AI Altered Music Could Enhance Users' Listening Experience

Deep faking its way to Mozart

Key Takeaways

  • Apple has acquired a startup that's working on tech to "shift" music based on the listener's environment.
  • Experts say Apple can use it to enhance the user experience in its games and apps.
  • AI experts suggest the technology could do wonders when combined with Apple's data.
Voice assistant concept. Vector sound wave. Voice and sound recognition equalizer wave flow background

berya113 / Getty Images

Artificial Intelligence (AI) can't replace human creativity when creating music from scratch, but it sure can offer a unique experience to the listener. 

At least, that's what experts suggest Apple would be hoping for with its recent acquisition of a UK-based startup called AI Music. The company had been working on using AI to shift songs, essentially generating unique music. AI experts believe the acquisition puts Apple in a position to push the boundaries of AI-generated music.

"AI as an analytical tool has seen profound success with big data," Abhishek Choudhary, founder of AI-enabled edutech platform AyeAI, told Lifewire via LinkedIn. "However, can AI achieve the human equivalents of creativity and empathy? The fact that Apple has invested in the startup AI Music shows that esoteric applications of AI are coming of age."

Music Shifting

AI Music had been working on something they called the "Infinite Music Engine" to automatically alter songs based on certain conditions. In a 2017 interview, AI Music's CEO, Siavash Mahdavi, described its engine as using AI to adapt existing tracks rather than to create music. 

Mahdavi said the startup was training AI to find new ways for listeners to consume existing music by finding patterns for the tracks to adapt to different conditions, something he referred to as "shape-changing the music."

Colorful sound waves. Audio signal wave, color gradient music waveforms and digital studio equalizer vector set. Analog and digital audio signal.

NatalyaBurova / Getty Images

"Maybe you listen to a song, and in the morning, it might be a little bit more of an acoustic version. Maybe that same song, when you play it as you're about to go to the gym, it's a deep-house or drum'n'bass version. And in the evening, it's a bit jazzier. The entire genre can change, or the key it's played in," explained Mahdavi.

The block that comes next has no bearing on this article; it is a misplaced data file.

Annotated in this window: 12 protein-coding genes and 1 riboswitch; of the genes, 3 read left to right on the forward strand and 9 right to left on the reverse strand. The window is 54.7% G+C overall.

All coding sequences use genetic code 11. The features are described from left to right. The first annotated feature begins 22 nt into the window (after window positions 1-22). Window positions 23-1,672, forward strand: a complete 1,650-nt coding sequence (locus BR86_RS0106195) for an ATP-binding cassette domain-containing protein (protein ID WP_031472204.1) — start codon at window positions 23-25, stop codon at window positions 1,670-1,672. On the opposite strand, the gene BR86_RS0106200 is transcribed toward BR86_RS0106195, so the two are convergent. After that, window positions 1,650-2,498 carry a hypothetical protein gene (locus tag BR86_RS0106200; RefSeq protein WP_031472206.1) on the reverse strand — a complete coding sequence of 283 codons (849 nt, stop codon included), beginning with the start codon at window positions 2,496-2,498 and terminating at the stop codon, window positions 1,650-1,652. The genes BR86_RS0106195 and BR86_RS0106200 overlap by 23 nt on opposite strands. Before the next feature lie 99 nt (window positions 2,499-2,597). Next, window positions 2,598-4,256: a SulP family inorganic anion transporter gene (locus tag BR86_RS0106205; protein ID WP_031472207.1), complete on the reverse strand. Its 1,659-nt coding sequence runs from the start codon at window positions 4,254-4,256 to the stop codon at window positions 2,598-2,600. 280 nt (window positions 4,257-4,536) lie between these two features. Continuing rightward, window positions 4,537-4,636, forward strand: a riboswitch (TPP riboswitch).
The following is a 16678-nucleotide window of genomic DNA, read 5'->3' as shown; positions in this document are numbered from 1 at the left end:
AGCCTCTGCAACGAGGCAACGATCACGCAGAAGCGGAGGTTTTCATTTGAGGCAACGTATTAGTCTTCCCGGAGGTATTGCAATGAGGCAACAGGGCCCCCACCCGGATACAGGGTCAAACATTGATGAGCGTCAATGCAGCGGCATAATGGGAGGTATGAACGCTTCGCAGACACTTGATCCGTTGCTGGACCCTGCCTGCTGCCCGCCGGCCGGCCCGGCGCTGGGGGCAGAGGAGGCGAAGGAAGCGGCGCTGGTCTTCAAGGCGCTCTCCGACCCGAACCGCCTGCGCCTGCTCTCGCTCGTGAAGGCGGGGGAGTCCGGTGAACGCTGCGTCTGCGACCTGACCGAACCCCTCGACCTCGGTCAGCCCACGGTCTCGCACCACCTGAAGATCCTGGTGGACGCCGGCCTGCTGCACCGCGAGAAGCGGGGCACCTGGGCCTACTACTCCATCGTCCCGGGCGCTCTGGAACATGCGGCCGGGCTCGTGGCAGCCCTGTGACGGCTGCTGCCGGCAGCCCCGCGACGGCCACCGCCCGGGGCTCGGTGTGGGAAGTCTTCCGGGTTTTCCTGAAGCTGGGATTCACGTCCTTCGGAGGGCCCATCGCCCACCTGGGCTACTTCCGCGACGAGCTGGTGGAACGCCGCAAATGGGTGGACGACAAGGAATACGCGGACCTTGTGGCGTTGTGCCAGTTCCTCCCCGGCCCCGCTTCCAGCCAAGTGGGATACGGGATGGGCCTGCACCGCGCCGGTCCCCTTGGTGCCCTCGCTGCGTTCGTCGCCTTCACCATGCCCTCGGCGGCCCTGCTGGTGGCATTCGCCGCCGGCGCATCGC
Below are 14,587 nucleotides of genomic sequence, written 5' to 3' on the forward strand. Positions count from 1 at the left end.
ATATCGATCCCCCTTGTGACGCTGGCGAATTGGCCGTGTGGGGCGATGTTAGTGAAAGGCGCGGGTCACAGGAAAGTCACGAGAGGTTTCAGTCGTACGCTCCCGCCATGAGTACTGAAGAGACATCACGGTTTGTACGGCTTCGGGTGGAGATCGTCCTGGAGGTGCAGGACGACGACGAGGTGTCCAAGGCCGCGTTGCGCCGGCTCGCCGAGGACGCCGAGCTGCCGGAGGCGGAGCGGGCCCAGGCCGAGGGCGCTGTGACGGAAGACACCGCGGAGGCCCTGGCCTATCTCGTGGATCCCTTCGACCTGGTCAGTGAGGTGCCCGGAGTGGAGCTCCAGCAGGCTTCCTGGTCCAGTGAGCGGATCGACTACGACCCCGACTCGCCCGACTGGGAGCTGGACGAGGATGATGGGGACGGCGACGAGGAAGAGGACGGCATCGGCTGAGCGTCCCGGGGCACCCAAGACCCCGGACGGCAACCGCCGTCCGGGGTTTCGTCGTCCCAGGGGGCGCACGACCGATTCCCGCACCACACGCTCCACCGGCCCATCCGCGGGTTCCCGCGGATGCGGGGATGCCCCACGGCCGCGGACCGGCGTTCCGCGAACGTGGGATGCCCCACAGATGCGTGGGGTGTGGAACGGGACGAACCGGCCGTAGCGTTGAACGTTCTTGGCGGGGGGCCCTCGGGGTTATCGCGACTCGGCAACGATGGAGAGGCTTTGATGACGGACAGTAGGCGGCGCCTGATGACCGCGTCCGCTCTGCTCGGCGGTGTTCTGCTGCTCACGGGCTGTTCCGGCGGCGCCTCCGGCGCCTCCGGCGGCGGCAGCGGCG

In other words, the technology could automatically create new variations of songs to present completely different music. It says as much on its LinkedIn page: "Our goal is to give consumers the power to choose the music they want, seamlessly edited to fit their needs or create dynamic solutions that adapt to fit their audiences."

Enhanced Experience

Chris Hauk, consumer privacy champion at Pixel Privacy, told Lifewire over email that Apple could use the AI Music technology in a number of its products.

"By using AI Music tech, Apple could vary a user's workout music so that they never hear exactly the same thing twice, yet the music would adapt to warm up, exercising, and cool down. Different types of music would be played if a user is running, vs. walking to get their steps in," theorized Hauk.

"Maybe you listen to a song and in the morning, it might be a little bit more of an acoustic version."

In the same way, Hauk said Apple could use the tech in games to tweak the music based on the goings-on in the virtual environment, essentially enhancing the gameplay by offering a unique experience for each user. Perhaps with a little bit of work, Apple could even extend the technology to help users create unique melodious soundtracks without much effort.

Level Up

Hauk's suggestions are based on what's currently possible with AI Music technology. On the other hand, AI experts believe that, together with Apple's treasure-trove of information, AI Music can do wonders.

Karim Ben-Jaafar, President at Beanworks, is one of those who are envisioning something grander. He told Lifewire over email that before we can appreciate the enormity of Apple's advantage through this acquisition, we'll first have to understand how the current generation of AI does its magic. 

He explained that the current generation of AI learns by crunching data fed to it by humans that have scored it on various parameters to help the computer understand what is and isn't real or has the best chance of driving engagement. The more human-validated the data, the smarter the AI. 

"Apple has an enormous wealth of user-generated data from the nearly three million applications they support. With this acquisition, Apple's AI will be able to recommend content users are far more likely to enjoy, and even create simple applications or music they would like, all by itself!" opined Ben-Jaafar.

Choudhary is thinking along the same lines. Just as deep fake brought pictures to life, and audio deep fakes mimicked a person's voice, he wondered if Apple will be able to use AI to reanimate genius composers like Beethoven and Mozart.

"It's an interesting future unfolding in front of us right now," remarked Choudhary.

Was this page helpful?